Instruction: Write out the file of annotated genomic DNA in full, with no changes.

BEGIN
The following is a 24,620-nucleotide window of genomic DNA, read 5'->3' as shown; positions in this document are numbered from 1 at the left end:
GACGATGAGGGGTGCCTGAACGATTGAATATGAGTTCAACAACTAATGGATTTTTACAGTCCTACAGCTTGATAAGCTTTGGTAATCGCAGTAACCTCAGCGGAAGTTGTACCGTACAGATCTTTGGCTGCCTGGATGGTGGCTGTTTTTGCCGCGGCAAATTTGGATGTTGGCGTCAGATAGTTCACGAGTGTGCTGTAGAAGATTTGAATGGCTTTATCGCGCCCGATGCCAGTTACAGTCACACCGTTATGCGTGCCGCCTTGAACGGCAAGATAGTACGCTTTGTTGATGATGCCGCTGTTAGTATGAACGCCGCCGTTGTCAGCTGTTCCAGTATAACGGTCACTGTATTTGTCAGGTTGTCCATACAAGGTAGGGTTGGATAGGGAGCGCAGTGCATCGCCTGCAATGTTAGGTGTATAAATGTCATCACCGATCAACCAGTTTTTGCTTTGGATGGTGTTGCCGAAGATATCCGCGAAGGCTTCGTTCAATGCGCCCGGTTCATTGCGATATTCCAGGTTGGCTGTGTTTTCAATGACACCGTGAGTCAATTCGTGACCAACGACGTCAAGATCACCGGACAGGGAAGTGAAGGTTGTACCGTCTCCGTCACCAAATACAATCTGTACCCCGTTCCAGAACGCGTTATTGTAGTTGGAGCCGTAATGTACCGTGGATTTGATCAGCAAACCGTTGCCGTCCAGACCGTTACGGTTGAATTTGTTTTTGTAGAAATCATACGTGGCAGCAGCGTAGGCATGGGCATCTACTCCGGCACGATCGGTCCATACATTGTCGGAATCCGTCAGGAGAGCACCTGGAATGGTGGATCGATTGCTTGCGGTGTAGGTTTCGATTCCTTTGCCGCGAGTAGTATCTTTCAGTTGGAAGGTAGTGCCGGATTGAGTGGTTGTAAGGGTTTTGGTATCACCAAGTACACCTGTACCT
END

The following is a 24,620-nucleotide window of genomic DNA, read 5'->3' as shown; positions in this document are numbered from 1 at the left end:
GACGATGAGGGGTGCCTGAACGATTGAATATGAGTTCAACAACTAATGGATTTTTACAGTCCTACAGCTTGATAAGCTTTGGTAATCGCAGTAACCTCAGCGGAAGTTGTACCGTACAGATCTTTGGCTGCCTGGATGGTGGCTGTTTTTGCCGCGGCAAATTTGGATGTTGGCGTCAGATAGTTCACGAGTGTGCTGTAGAAGATTTGAATGGCTTTATCGCGCCCGATGCCAGTTACAGTCACACCGTTATGCGTGCCGCCTTGAACGGCAAGATAGTACGCTTTGTTGATGATGCCGCTGTTAGTATGAACGCCGCCGTTGTCAGCTGTTCCAGTATAACGGTCACTGTATTTGTCAGGTTGTCCATACAAGGTAGGGTTGGATAGGGAGCGCAGTGCATCGCCTGCAATGTTAGGTGTATAAATGTCATCACCGATCAACCAGTTTTTGCTTTGGATGGTGTTGCCGAAGATATCCGCGAAGGCTTCGTTCAATGCGCCCGGTTCATTGCGATATTCCAGGTTGGCTGTGTTTTCAATGACACCGTGAGTCAATTCGTGACCAACGACGTCAAGATCACCGGACAGGGAAGTGAAGGTTGTACCGTCTCCGTCACCAAATACAATCTGTACCCCGTTCCAGAACGCGTTATTGTAGTTGGAGCCGTAATGTACCGTGGATTTGATCAGCAAACCGTTGCCGTCCAGACCGTTACGGTTGAATTTGTTTTTGTAGAAATCATACGTGGCAGCAGCGTAGGCATGGGCATCTACTCCGGCACGATCGGTCCATACATTGTCGGAATCCGTCAGGAGAGCACCTGGAATGGTGGATCGATTGCTTGCGGTGTAGGTTTCGATTCCTTTGCCGCGAGTAGTATCTTTCAGTTGGAAGGTAGTGCCGGATTGAGTGGTTGTAAGGGTTTTGGTATCACCAAGTACACCTGTACCT